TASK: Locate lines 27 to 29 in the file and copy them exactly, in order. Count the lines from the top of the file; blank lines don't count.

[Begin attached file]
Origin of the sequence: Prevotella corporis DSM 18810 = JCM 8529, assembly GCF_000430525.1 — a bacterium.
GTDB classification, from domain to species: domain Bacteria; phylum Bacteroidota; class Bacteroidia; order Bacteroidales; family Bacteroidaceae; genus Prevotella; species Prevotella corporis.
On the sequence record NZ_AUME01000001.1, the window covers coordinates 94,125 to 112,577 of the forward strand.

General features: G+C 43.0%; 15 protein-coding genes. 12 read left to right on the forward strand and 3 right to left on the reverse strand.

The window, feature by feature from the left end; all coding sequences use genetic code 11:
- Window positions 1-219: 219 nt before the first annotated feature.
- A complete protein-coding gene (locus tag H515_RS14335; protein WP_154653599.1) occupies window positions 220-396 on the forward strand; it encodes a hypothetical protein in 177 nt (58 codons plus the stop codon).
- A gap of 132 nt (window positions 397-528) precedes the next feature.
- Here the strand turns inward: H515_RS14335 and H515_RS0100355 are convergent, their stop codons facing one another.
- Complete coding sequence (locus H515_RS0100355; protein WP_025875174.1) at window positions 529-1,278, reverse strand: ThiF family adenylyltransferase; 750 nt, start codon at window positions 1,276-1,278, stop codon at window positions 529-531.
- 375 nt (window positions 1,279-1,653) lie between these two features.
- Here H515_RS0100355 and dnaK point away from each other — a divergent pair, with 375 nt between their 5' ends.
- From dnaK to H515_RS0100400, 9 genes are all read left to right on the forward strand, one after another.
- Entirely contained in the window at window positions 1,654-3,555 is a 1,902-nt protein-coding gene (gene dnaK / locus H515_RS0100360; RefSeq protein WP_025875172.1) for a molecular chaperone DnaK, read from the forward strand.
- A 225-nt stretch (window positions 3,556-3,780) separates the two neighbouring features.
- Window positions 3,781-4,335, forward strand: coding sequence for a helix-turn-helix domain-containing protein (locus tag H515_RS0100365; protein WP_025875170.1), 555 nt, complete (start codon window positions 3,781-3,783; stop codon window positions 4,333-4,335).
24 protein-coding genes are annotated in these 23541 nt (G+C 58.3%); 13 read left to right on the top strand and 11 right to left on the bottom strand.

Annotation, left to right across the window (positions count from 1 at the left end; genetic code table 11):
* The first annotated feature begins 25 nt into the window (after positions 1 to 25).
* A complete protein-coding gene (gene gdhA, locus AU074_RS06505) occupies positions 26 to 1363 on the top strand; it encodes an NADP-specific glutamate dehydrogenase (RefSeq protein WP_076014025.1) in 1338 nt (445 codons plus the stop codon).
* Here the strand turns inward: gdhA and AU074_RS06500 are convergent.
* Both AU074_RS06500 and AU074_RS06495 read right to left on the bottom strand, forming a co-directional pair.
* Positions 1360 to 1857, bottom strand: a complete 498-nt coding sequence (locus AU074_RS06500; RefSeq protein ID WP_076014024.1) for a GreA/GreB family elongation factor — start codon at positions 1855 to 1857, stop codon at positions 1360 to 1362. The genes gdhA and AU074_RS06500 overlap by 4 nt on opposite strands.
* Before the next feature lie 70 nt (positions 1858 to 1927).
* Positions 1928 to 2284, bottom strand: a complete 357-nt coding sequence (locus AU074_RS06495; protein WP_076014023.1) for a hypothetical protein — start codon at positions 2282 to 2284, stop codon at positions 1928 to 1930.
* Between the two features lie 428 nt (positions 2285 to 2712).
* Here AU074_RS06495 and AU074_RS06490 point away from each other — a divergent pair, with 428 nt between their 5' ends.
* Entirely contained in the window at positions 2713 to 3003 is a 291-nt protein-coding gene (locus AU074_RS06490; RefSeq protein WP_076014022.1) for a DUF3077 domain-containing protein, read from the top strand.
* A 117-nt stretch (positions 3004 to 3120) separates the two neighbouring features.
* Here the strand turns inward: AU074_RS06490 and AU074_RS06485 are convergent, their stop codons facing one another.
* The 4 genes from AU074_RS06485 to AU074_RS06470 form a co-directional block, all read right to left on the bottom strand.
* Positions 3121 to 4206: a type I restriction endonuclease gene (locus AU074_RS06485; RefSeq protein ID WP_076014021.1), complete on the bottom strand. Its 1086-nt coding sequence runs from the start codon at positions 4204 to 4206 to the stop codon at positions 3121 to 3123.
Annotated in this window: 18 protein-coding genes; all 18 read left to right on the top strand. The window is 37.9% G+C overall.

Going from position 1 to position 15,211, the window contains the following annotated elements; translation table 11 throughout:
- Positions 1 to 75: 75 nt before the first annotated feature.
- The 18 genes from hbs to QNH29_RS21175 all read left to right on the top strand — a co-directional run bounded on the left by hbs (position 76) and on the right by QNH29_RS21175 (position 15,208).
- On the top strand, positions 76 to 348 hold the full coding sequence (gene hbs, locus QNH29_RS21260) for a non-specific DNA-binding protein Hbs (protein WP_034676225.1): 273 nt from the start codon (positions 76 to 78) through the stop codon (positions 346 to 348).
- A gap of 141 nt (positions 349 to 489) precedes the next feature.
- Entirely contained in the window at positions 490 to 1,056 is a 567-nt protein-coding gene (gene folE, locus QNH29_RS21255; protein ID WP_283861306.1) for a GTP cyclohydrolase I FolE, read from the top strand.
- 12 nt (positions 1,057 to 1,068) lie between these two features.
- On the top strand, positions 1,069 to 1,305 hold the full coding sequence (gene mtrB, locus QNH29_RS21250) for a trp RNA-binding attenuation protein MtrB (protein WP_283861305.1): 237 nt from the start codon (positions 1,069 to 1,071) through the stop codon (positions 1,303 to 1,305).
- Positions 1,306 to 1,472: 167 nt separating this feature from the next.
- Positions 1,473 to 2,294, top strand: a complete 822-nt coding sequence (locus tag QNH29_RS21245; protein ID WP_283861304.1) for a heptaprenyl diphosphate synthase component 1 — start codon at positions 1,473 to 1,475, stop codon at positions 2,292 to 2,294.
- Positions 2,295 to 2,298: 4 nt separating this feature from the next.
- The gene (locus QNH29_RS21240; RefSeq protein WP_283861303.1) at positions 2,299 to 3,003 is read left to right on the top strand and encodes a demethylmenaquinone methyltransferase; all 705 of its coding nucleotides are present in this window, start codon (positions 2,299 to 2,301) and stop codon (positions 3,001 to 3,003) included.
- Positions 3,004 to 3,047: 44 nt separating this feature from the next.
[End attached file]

* Here AU074_RS06495 and AU074_RS06490 point away from each other — a divergent pair, with 428 nt between their 5' ends.
* Entirely contained in the window at positions 2713 to 3003 is a 291-nt protein-coding gene (locus AU074_RS06490; RefSeq protein WP_076014022.1) for a DUF3077 domain-containing protein, read from the top strand.
* A 117-nt stretch (positions 3004 to 3120) separates the two neighbouring features.